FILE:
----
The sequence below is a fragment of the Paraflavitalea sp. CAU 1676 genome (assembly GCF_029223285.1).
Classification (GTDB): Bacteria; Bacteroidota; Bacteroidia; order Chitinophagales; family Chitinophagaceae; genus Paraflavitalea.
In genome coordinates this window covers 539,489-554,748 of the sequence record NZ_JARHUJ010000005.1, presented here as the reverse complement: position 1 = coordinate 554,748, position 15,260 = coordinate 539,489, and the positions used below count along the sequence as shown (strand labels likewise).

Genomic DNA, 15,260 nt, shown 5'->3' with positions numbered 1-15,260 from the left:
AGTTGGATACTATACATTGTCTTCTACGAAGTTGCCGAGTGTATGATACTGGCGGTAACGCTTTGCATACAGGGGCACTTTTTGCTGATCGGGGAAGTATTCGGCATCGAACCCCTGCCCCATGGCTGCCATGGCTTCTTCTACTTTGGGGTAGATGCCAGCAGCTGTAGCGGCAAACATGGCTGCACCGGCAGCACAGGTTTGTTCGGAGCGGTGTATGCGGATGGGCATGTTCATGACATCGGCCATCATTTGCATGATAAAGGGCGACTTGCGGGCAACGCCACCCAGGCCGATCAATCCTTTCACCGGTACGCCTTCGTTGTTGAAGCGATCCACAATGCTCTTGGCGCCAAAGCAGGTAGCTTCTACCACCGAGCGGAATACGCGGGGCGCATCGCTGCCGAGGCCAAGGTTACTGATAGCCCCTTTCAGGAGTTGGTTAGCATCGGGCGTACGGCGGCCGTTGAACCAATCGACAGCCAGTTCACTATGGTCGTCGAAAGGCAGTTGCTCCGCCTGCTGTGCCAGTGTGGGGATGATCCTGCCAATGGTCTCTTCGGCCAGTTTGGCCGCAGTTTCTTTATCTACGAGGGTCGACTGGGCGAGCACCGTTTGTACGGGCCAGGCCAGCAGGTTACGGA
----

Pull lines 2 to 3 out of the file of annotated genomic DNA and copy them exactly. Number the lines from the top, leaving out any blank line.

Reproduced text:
Classification (GTDB): Bacteria; Bacteroidota; Bacteroidia; order Chitinophagales; family Chitinophagaceae; genus Paraflavitalea.
In genome coordinates this window covers 539,489-554,748 of the sequence record NZ_JARHUJ010000005.1, presented here as the reverse complement: position 1 = coordinate 554,748, position 15,260 = coordinate 539,489, and the positions used below count along the sequence as shown (strand labels likewise).